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Tsunami heads to Hawaii after Canada quake

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Tsunami heads to Hawaii after Canada quake
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Los Angeles: A potentially destructive Pacific tsunami was headed toward the US state of Hawaii early today after a powerful 7.7 magnitude earthquake struck off the west coast of Canada, triggering calls for urgent action to protect lives.

"Basically this tsunami is pointed right at us," Gerard Fryer, senior geophysicist at the Pacific Tsunami Warning Center, told CNN International. "It's not just one wave, it's a succession of waves... We are recommending coastal evacuation."

The expected arrival time of the tsunami was 1330 IST today.

Initially, the Pacific Tsunami Warning Center said there was no "destructive widespread tsunami threat" after the quake shook the Queen Charlotte Islands off the west coast of Canada.

But later it issued a warning, saying a tsunami had been generated by the earthquake and that it was headed toward Hawaii.

The tsunami "could cause damage along the coastline of all islands in the state of Hawaii," the center said, adding that "urgent action should be taken to protect lives and property."

Sirens were reported to be blaring across the archipelago.

"Initial reports indicate that a wave of around three feet (one meter) is anticipated, with Kahului likely to be impacted by a larger wave, possibly up to six feet (two meters)," Honolulu's KITV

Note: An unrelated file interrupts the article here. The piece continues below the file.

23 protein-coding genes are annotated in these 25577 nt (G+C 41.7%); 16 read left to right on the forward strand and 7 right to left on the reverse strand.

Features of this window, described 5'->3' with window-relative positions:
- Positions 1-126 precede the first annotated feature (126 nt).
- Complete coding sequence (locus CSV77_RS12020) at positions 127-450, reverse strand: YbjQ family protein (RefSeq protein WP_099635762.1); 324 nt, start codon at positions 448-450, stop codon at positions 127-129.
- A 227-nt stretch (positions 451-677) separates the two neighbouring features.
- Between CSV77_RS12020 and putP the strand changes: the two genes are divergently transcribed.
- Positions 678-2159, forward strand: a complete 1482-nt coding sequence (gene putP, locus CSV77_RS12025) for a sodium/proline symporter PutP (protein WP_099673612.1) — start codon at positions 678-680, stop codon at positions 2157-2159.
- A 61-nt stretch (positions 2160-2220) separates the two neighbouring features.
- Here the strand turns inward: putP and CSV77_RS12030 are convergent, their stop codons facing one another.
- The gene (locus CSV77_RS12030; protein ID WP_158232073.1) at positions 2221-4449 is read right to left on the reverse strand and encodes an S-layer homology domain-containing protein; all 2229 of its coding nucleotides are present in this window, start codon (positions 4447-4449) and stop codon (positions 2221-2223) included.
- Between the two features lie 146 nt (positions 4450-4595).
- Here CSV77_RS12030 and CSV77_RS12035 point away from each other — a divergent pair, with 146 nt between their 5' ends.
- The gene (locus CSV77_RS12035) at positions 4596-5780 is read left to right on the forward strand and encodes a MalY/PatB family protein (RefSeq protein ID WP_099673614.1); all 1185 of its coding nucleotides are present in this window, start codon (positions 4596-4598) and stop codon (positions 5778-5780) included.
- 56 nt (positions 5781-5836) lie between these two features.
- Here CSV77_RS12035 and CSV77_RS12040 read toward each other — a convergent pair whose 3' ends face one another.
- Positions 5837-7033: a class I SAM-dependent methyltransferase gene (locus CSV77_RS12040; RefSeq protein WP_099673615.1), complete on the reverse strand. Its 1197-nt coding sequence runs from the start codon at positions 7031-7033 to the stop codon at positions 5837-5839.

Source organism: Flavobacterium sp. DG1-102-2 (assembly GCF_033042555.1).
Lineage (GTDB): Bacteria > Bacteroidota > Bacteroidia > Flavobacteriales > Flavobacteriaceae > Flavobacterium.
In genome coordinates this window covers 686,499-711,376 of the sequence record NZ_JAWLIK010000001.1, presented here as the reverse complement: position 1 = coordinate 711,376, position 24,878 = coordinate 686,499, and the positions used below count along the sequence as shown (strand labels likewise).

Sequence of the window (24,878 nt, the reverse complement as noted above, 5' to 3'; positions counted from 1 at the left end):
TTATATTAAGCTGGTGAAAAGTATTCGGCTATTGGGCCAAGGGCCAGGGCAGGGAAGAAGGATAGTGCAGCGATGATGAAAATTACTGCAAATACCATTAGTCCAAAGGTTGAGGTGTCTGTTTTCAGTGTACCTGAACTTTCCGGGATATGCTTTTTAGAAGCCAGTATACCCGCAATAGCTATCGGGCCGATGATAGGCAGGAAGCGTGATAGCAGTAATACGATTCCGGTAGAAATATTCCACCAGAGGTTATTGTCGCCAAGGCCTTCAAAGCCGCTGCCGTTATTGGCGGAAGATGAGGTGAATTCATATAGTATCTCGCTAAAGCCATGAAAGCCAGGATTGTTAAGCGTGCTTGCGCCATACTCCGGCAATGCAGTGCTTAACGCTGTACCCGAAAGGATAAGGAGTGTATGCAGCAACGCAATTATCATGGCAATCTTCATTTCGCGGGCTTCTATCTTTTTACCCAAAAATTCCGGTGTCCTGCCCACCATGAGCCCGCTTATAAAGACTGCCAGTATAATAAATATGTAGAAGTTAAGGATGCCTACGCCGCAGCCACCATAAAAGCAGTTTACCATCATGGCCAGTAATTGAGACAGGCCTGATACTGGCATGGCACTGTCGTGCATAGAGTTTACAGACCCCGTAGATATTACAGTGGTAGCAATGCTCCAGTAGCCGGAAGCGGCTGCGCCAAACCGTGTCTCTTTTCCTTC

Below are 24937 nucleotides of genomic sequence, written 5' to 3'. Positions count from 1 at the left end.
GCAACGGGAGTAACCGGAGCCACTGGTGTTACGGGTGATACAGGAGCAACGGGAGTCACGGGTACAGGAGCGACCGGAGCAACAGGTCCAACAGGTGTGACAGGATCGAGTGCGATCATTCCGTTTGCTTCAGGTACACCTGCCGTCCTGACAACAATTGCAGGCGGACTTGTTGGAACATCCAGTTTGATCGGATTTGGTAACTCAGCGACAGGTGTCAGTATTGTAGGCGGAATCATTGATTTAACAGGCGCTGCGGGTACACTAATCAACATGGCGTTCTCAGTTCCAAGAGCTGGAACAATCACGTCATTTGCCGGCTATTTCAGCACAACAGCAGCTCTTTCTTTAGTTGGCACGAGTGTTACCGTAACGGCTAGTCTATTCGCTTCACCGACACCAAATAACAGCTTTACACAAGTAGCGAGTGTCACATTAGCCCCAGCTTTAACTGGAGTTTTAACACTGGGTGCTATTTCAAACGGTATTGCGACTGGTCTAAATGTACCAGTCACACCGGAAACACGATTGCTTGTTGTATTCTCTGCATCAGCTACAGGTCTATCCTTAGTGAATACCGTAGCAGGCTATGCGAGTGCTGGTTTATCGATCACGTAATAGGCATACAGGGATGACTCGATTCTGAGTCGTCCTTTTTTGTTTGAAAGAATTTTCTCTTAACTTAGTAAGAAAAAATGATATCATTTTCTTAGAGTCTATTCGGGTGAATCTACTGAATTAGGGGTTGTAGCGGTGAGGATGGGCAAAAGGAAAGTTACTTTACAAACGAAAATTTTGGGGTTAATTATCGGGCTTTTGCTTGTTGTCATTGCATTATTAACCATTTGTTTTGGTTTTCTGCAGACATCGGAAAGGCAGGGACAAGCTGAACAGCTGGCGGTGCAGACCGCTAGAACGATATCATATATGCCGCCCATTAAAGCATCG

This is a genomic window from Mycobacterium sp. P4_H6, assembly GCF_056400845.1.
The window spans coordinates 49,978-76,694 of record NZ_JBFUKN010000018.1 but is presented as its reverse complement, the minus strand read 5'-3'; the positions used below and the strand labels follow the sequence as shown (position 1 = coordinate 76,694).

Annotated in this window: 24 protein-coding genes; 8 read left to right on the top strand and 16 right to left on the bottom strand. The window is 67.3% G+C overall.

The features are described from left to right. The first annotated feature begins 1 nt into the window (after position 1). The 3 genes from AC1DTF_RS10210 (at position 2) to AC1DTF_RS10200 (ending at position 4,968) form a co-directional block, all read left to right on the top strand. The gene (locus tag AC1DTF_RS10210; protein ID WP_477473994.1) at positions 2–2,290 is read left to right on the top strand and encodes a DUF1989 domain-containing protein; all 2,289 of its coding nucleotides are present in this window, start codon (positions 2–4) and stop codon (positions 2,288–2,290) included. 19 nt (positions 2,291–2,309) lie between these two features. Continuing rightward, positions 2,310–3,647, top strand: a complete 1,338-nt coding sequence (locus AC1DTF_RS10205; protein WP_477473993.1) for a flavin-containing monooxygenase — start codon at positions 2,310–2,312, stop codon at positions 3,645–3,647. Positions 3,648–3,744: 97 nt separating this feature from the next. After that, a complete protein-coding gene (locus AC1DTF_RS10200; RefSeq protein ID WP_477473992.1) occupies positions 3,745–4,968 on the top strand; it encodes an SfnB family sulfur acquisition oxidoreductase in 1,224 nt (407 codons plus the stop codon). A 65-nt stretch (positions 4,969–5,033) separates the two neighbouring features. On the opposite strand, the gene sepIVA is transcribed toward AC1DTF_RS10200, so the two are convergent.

The epicenter of the Canadian quake, which occurred at 0830 IST today was located 139 kilometres south of the town of Masset, the US Geological Survey said.

Numerous aftershocks, some as strong as magnitude 4.6, followed the initial quake, Canadian officials reported.

Emergency officials in British Columbia urged residents in low-lying coastal areas to be alert to instructions from local officials and be prepared to move to higher ground.

"The tsunami alarm went off and everybody went to the evacuation site," Danny Escott, owner of the Escott Sportfishing lodge near Masset, told AFP by telephone.

But officials in Canada sought to calm the population.

"We would not be expecting any widespread damage or inundation," Kelli Kryzanowski of Emergency Management British Columbia told reporters during a teleconference.

Natural Resources Canada said in a statement that the quake was felt across much of north-central British Columbia, including Haida Gwaii as the Queen Charlotte Islands are also called, Prince Rupert, Quesnel, and Houston.

PTI

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